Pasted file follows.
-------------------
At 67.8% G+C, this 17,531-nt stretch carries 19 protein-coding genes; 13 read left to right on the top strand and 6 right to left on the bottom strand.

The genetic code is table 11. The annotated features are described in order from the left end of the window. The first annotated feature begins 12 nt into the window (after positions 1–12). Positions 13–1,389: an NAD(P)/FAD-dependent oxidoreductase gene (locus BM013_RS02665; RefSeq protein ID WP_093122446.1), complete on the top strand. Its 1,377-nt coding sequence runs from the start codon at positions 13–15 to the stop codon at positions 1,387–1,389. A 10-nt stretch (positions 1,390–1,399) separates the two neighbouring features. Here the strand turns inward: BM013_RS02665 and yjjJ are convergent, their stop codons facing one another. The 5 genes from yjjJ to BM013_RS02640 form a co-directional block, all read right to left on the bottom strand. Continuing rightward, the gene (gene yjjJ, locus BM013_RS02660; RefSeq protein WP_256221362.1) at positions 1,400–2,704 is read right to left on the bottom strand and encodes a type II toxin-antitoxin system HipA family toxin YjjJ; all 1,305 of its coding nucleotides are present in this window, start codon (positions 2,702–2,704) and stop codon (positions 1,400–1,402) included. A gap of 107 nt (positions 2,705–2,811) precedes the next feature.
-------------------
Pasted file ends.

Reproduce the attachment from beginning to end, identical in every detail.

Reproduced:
At 67.8% G+C, this 17,531-nt stretch carries 19 protein-coding genes; 13 read left to right on the top strand and 6 right to left on the bottom strand.

The genetic code is table 11. The annotated features are described in order from the left end of the window. The first annotated feature begins 12 nt into the window (after positions 1–12). Positions 13–1,389: an NAD(P)/FAD-dependent oxidoreductase gene (locus BM013_RS02665; RefSeq protein ID WP_093122446.1), complete on the top strand. Its 1,377-nt coding sequence runs from the start codon at positions 13–15 to the stop codon at positions 1,387–1,389. A 10-nt stretch (positions 1,390–1,399) separates the two neighbouring features. Here the strand turns inward: BM013_RS02665 and yjjJ are convergent, their stop codons facing one another. The 5 genes from yjjJ to BM013_RS02640 form a co-directional block, all read right to left on the bottom strand. Continuing rightward, the gene (gene yjjJ, locus BM013_RS02660; RefSeq protein WP_256221362.1) at positions 1,400–2,704 is read right to left on the bottom strand and encodes a type II toxin-antitoxin system HipA family toxin YjjJ; all 1,305 of its coding nucleotides are present in this window, start codon (positions 2,702–2,704) and stop codon (positions 1,400–1,402) included. A gap of 107 nt (positions 2,705–2,811) precedes the next feature.